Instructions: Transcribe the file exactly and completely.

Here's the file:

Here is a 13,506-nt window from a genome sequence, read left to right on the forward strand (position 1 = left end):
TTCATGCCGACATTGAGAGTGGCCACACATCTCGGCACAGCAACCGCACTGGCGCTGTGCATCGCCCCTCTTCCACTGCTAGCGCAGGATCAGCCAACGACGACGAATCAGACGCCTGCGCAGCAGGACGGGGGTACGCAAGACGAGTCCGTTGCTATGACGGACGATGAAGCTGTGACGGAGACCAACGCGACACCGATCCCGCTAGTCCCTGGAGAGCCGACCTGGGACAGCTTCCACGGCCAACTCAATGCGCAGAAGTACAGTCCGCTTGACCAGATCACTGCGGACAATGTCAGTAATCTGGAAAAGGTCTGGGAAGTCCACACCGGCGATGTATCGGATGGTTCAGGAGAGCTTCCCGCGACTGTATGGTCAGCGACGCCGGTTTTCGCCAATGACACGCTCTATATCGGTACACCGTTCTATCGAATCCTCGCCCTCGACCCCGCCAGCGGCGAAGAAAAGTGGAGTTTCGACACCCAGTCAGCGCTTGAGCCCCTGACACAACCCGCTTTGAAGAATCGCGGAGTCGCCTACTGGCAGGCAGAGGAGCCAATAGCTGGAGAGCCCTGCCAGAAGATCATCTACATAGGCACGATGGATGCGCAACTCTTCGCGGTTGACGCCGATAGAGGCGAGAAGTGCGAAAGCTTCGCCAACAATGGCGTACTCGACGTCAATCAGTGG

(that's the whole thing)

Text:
Here is a 13,506-nt window from a genome sequence, read left to right on the forward strand (position 1 = left end):
TTCATGCCGACATTGAGAGTGGCCACACATCTCGGCACAGCAACCGCACTGGCGCTGTGCATCGCCCCTCTTCCACTGCTAGCGCAGGATCAGCCAACGACGACGAATCAGACGCCTGCGCAGCAGGACGGGGGTACGCAAGACGAGTCCGTTGCTATGACGGACGATGAAGCTGTGACGGAGACCAACGCGACACCGATCCCGCTAGTCCCTGGAGAGCCGACCTGGGACAGCTTCCACGGCCAACTCAATGCGCAGAAGTACAGTCCGCTTGACCAGATCACTGCGGACAATGTCAGTAATCTGGAAAAGGTCTGGGAAGTCCACACCGGCGATGTATCGGATGGTTCAGGAGAGCTTCCCGCGACTGTATGGTCAGCGACGCCGGTTTTCGCCAATGACACGCTCTATATCGGTACACCGTTCTATCGAATCCTCGCCCTCGACCCCGCCAGCGGCGAAGAAAAGTGGAGTTTCGACACCCAGTCAGCGCTTGAGCCCCTGACACAACCCGCTTTGAAGAATCGCGGAGTCGCCTACTGGCAGGCAGAGGAGCCAATAGCTGGAGAGCCCTGCCAGAAGATCATCTACATAGGCACGATGGATGCGCAACTCTTCGCGGTTGACGCCGATAGAGGCGAGAAGTGCGAAAGCTTCGCCAACAATGGCGTACTCGACGTCAATCAGTGG